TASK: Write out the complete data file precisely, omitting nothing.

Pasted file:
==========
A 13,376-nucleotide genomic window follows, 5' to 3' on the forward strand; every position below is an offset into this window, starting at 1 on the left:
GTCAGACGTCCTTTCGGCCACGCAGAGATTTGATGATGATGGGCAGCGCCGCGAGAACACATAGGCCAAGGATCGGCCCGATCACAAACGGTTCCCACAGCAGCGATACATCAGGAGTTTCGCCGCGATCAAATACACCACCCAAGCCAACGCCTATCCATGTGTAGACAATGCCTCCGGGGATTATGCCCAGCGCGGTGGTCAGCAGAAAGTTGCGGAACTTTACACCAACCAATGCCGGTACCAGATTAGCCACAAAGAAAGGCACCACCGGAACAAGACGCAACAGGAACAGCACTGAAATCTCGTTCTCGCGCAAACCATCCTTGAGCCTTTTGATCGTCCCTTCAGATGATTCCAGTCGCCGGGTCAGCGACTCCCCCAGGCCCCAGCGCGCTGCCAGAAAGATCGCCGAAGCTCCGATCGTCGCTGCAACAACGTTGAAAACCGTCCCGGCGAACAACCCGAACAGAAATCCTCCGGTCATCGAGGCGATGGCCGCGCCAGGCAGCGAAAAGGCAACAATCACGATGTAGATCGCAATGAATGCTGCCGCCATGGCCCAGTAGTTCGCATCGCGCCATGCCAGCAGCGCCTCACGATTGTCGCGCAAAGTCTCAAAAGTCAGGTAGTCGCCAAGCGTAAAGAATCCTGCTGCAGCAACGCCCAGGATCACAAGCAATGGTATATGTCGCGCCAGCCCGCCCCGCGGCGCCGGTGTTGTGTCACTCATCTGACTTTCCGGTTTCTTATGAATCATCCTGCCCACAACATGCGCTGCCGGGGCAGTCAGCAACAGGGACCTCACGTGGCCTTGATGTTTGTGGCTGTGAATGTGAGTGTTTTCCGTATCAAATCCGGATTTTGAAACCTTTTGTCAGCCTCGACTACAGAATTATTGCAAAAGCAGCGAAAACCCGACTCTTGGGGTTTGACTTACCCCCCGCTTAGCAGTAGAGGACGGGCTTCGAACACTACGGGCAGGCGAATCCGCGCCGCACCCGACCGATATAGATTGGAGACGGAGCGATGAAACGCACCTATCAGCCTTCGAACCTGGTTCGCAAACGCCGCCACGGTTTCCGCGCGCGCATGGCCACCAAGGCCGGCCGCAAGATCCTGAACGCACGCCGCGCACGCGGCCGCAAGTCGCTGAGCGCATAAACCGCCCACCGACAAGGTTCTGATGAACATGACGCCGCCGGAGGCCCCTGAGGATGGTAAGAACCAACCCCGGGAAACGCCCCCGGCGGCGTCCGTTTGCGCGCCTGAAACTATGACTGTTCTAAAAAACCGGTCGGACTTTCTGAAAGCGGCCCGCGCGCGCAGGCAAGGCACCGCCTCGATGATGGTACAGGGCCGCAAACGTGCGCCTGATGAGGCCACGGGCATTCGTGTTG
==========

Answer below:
A 13,376-nucleotide genomic window follows, 5' to 3' on the forward strand; every position below is an offset into this window, starting at 1 on the left:
GTCAGACGTCCTTTCGGCCACGCAGAGATTTGATGATGATGGGCAGCGCCGCGAGAACACATAGGCCAAGGATCGGCCCGATCACAAACGGTTCCCACAGCAGCGATACATCAGGAGTTTCGCCGCGATCAAATACACCACCCAAGCCAACGCCTATCCATGTGTAGACAATGCCTCCGGGGATTATGCCCAGCGCGGTGGTCAGCAGAAAGTTGCGGAACTTTACACCAACCAATGCCGGTACCAGATTAGCCACAAAGAAAGGCACCACCGGAACAAGACGCAACAGGAACAGCACTGAAATCTCGTTCTCGCGCAAACCATCCTTGAGCCTTTTGATCGTCCCTTCAGATGATTCCAGTCGCCGGGTCAGCGACTCCCCCAGGCCCCAGCGCGCTGCCAGAAAGATCGCCGAAGCTCCGATCGTCGCTGCAACAACGTTGAAAACCGTCCCGGCGAACAACCCGAACAGAAATCCTCCGGTCATCGAGGCGATGGCCGCGCCAGGCAGCGAAAAGGCAACAATCACGATGTAGATCGCAATGAATGCTGCCGCCATGGCCCAGTAGTTCGCATCGCGCCATGCCAGCAGCGCCTCACGATTGTCGCGCAAAGTCTCAAAAGTCAGGTAGTCGCCAAGCGTAAAGAATCCTGCTGCAGCAACGCCCAGGATCACAAGCAATGGTATATGTCGCGCCAGCCCGCCCCGCGGCGCCGGTGTTGTGTCACTCATCTGACTTTCCGGTTTCTTATGAATCATCCTGCCCACAACATGCGCTGCCGGGGCAGTCAGCAACAGGGACCTCACGTGGCCTTGATGTTTGTGGCTGTGAATGTGAGTGTTTTCCGTATCAAATCCGGATTTTGAAACCTTTTGTCAGCCTCGACTACAGAATTATTGCAAAAGCAGCGAAAACCCGACTCTTGGGGTTTGACTTACCCCCCGCTTAGCAGTAGAGGACGGGCTTCGAACACTACGGGCAGGCGAATCCGCGCCGCACCCGACCGATATAGATTGGAGACGGAGCGATGAAACGCACCTATCAGCCTTCGAACCTGGTTCGCAAACGCCGCCACGGTTTCCGCGCGCGCATGGCCACCAAGGCCGGCCGCAAGATCCTGAACGCACGCCGCGCACGCGGCCGCAAGTCGCTGAGCGCATAAACCGCCCACCGACAAGGTTCTGATGAACATGACGCCGCCGGAGGCCCCTGAGGATGGTAAGAACCAACCCCGGGAAACGCCCCCGGCGGCGTCCGTTTGCGCGCCTGAAACTATGACTGTTCTAAAAAACCGGTCGGACTTTCTGAAAGCGGCCCGCGCGCGCAGGCAAGGCACCGCCTCGATGATGGTACAGGGCCGCAAACGTGCGCCTGATGAGGCCACGGGCATTCGTGTTG